Take Time to Relfect on Not Just What You do, but How You Do it
By: Jason W. Womack, MEd, MA
It’s that time of the year again; you’re heading into the holiday season and it’s about to get even busier! Your organizing and productivity systems are going to get tested (as they always do) with one important element magnified: ‘Tis the season to increase the promises you make to yourself about what you’ll have done...by when.
Our executive coaching programs focus in on decision making, promise keeping and sustained self-management. We find, over and over again, that your ability to manage your word - making and keeping all promises to yourself and others - you will experience an increase in your productivity, efficiency and effectiveness.
One of the stressors of the end-of-year experience of managing actions and projects comes from managing the increase in volume the same way you manage your organizational and productivity systems throughout the year. Following, find three ideas on how to think through productivity as a process, resulting in creating a system to manage it all.
It’s important to stop from time to time (monthly? quarterly?) and reflect not just on what you do, but HOW you do it. Studying these three elements of productivity will give you some ways to think differently about how you work. Consider taking one of the suggestions at the bottom of this article and experimenting with it over the next week. And, of course, let us know what you learn! We love to hear from you.
Element 1: Identify Potential
Have you ever been reading and reviewing new e-mails in your inbox, and had someone stop by your desk to ask you “for a minute” to talk about an upcoming event? Have you ever arrived a bit early to a meeting, to start a conversation with a colleague about another project you’re working on? When an idea comes up - whether in your own mind, or while you’re in discussion with someone else - be sure to capture it for later review.
Element 2: Make Decisions
As you hang up the phone, end a meeting, close an email, or get ready to leave the office, pause and ask yourself: “What do I need to do next?” Then, let the answers show up. Of course, in keeping with the first element above, write them down or type them into your computer. The decision making process is significant to your productivity and time management, especially as you get busier toward the end of the year.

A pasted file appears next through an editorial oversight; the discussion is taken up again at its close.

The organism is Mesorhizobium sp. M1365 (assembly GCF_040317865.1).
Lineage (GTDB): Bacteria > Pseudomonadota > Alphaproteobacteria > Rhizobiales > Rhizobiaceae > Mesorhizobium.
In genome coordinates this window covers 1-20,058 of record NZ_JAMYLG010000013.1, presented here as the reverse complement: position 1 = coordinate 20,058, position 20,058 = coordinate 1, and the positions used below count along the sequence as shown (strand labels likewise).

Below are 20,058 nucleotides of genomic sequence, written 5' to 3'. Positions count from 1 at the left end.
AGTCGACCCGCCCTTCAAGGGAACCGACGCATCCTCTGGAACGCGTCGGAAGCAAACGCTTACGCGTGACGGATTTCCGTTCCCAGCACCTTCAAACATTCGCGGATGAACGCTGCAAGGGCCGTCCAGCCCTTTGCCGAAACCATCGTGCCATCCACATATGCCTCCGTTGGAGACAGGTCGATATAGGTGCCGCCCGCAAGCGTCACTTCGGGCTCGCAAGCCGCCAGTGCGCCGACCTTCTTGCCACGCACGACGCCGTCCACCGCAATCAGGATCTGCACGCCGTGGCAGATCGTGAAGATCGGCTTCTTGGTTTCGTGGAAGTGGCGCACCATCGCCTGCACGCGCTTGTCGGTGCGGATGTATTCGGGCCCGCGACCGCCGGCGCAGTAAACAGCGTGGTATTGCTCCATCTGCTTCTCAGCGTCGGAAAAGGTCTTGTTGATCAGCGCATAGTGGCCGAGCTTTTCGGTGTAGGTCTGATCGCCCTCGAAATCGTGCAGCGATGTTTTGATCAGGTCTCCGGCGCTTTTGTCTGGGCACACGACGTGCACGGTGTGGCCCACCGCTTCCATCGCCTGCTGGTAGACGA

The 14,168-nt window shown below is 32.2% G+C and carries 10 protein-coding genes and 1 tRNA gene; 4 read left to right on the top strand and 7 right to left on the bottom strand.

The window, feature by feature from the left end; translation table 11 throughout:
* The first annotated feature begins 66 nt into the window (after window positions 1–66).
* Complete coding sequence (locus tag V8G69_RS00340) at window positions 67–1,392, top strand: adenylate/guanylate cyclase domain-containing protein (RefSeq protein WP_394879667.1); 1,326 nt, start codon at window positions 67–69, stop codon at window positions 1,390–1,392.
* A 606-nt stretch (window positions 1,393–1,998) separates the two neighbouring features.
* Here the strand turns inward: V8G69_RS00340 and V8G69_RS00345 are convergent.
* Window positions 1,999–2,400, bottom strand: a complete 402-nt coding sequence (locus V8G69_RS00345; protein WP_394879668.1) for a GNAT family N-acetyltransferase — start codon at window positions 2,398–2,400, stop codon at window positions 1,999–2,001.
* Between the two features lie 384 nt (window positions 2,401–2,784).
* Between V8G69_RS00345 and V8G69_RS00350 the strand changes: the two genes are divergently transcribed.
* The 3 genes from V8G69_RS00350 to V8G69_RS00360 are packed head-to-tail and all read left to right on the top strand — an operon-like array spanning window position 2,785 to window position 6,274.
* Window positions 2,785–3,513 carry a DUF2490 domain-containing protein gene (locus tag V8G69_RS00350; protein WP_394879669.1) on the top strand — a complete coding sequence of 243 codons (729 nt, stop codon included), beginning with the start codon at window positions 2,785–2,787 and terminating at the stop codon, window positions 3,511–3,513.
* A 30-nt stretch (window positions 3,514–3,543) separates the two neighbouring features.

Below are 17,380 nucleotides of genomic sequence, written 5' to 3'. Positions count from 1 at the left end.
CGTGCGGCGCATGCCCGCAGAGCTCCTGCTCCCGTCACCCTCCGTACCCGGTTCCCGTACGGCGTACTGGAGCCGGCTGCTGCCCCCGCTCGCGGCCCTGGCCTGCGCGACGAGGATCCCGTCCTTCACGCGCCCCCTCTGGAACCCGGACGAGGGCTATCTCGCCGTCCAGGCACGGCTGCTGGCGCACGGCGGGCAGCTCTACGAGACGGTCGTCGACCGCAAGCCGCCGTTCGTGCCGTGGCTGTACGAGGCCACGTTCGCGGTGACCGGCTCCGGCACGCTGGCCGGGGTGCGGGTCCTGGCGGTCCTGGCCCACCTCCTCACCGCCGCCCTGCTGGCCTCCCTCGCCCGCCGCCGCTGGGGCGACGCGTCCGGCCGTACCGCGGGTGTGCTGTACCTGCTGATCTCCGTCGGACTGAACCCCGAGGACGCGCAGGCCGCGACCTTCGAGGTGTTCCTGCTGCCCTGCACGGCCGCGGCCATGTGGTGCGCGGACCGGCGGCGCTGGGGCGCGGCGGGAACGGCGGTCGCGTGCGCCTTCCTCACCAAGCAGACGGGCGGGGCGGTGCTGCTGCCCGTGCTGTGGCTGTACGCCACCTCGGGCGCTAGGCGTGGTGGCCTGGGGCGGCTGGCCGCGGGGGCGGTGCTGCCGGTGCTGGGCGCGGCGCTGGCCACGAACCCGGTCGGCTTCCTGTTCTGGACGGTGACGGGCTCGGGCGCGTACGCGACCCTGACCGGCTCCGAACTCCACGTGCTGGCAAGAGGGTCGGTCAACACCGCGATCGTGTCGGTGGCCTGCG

Waiting until “later” to capture these reminders doesn’t always work...you get busy, you forget, and then, in the middle of the night, you remember something you said you would do, that you forgot to write down!
Element 3: Track Reminders
Everyone has “their way” of remembering and reminding. Some people add things to their calendar. You might make a to do list. Still others e-mail themselves or call their own voicemail. Whatever you do, make sure that your system is available, whenever you come up with something - an idea of a project to manage, or a task to do. Over the next two months, it’s going to be more and more important to keep your system current; and, there’s a paradox there. The more you say yes to, and the more you write down, the more you’ll be able to say yes to!
or the next 5 meetings you attend, build in 15 minutes at the end for yourself. Stay in the room after everyone leaves, and make a complete inventory of: (a) the sub-projects or milestones that were agreed upon and scheduled, and (b) the actions you will take as well as anything you’re waiting for from someone else on the team.
Consider keeping one area of your system your “reminder inventory.” Look at, clean up, and update that list to get it as current as possible over the next 5 days. Then, check in with that inventory at least daily to manage your progress over time. HP: 9/14/12
Expert for HBM Online
Productivity expert, executive coach, and author, Your Best Just Got Better: Work Smarter, Think Bigger, Make More.
Jason invests his time, energy and focus serving as an agent of change. He is an advisor and consultant to companies and governments, the author of blogs, articles and books on productivity, business performance and teams managing through rapid change.
With over 20 years of education and operational experience, Jason has been involved in the creation and transformation of leadership programs and "think-tank" type discussions directed to prioritization and focus in the workplace.
Jason has spoken for companies in 12 different countries and has spent time lecturing for universities on 2 continents while developing and presenting corporate learning curriculum worldwide. Jason Womack Blog